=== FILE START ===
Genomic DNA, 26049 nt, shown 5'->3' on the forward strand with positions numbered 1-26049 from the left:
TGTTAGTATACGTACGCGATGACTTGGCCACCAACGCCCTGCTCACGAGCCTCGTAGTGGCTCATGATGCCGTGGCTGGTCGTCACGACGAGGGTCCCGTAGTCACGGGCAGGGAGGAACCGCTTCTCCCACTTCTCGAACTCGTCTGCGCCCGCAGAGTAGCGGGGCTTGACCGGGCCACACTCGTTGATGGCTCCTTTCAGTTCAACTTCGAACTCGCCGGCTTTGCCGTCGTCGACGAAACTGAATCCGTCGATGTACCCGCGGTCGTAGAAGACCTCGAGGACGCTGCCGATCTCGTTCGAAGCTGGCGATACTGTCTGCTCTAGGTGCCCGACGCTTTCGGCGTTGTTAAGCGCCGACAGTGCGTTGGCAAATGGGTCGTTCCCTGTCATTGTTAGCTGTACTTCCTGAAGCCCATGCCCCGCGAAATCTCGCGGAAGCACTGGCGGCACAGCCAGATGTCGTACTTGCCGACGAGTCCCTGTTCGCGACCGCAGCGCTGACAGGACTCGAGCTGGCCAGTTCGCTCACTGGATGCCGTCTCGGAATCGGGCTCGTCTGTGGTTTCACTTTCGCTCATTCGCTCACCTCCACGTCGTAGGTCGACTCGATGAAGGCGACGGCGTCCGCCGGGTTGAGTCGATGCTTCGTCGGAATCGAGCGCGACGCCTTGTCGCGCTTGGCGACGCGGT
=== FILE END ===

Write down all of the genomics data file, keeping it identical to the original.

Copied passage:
Genomic DNA, 26049 nt, shown 5'->3' on the forward strand with positions numbered 1-26049 from the left:
TGTTAGTATACGTACGCGATGACTTGGCCACCAACGCCCTGCTCACGAGCCTCGTAGTGGCTCATGATGCCGTGGCTGGTCGTCACGACGAGGGTCCCGTAGTCACGGGCAGGGAGGAACCGCTTCTCCCACTTCTCGAACTCGTCTGCGCCCGCAGAGTAGCGGGGCTTGACCGGGCCACACTCGTTGATGGCTCCTTTCAGTTCAACTTCGAACTCGCCGGCTTTGCCGTCGTCGACGAAACTGAATCCGTCGATGTACCCGCGGTCGTAGAAGACCTCGAGGACGCTGCCGATCTCGTTCGAAGCTGGCGATACTGTCTGCTCTAGGTGCCCGACGCTTTCGGCGTTGTTAAGCGCCGACAGTGCGTTGGCAAATGGGTCGTTCCCTGTCATTGTTAGCTGTACTTCCTGAAGCCCATGCCCCGCGAAATCTCGCGGAAGCACTGGCGGCACAGCCAGATGTCGTACTTGCCGACGAGTCCCTGTTCGCGACCGCAGCGCTGACAGGACTCGAGCTGGCCAGTTCGCTCACTGGATGCCGTCTCGGAATCGGGCTCGTCTGTGGTTTCACTTTCGCTCATTCGCTCACCTCCACGTCGTAGGTCGACTCGATGAAGGCGACGGCGTCCGCCGGGTTGAGTCGATGCTTCGTCGGAATCGAGCGCGACGCCTTGTCGCGCTTGGCGACGCGGT